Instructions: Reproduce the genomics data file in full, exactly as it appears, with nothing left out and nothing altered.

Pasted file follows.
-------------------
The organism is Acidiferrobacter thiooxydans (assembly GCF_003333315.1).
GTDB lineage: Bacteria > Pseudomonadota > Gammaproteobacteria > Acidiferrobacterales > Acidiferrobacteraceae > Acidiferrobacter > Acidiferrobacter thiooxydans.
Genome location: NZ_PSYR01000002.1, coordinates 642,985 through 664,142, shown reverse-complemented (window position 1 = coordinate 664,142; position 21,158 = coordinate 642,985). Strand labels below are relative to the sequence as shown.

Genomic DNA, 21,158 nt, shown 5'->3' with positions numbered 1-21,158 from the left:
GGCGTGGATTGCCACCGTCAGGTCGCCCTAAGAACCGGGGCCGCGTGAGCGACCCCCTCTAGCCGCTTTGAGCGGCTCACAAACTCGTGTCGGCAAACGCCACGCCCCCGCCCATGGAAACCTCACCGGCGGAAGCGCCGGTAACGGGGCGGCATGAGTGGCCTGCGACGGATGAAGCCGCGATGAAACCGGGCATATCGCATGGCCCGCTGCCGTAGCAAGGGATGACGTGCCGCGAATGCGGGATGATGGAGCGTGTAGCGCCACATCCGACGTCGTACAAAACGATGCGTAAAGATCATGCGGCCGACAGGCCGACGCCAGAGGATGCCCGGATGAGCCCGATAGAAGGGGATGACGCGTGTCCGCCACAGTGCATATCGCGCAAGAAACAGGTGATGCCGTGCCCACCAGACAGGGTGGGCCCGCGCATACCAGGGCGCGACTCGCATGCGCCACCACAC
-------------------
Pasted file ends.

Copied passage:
The organism is Acidiferrobacter thiooxydans (assembly GCF_003333315.1).
GTDB lineage: Bacteria > Pseudomonadota > Gammaproteobacteria > Acidiferrobacterales > Acidiferrobacteraceae > Acidiferrobacter > Acidiferrobacter thiooxydans.
Genome location: NZ_PSYR01000002.1, coordinates 642,985 through 664,142, shown reverse-complemented (window position 1 = coordinate 664,142; position 21,158 = coordinate 642,985). Strand labels below are relative to the sequence as shown.

Genomic DNA, 21,158 nt, shown 5'->3' with positions numbered 1-21,158 from the left:
GGCGTGGATTGCCACCGTCAGGTCGCCCTAAGAACCGGGGCCGCGTGAGCGACCCCCTCTAGCCGCTTTGAGCGGCTCACAAACTCGTGTCGGCAAACGCCACGCCCCCGCCCATGGAAACCTCACCGGCGGAAGCGCCGGTAACGGGGCGGCATGAGTGGCCTGCGACGGATGAAGCCGCGATGAAACCGGGCATATCGCATGGCCCGCTGCCGTAGCAAGGGATGACGTGCCGCGAATGCGGGATGATGGAGCGTGTAGCGCCACATCCGACGTCGTACAAAACGATGCGTAAAGATCATGCGGCCGACAGGCCGACGCCAGAGGATGCCCGGATGAGCCCGATAGAAGGGGATGACGCGTGTCCGCCACAGTGCATATCGCGCAAGAAACAGGTGATGCCGTGCCCACCAGACAGGGTGGGCCCGCGCATACCAGGGCGCGACTCGCATGCGCCACCACAC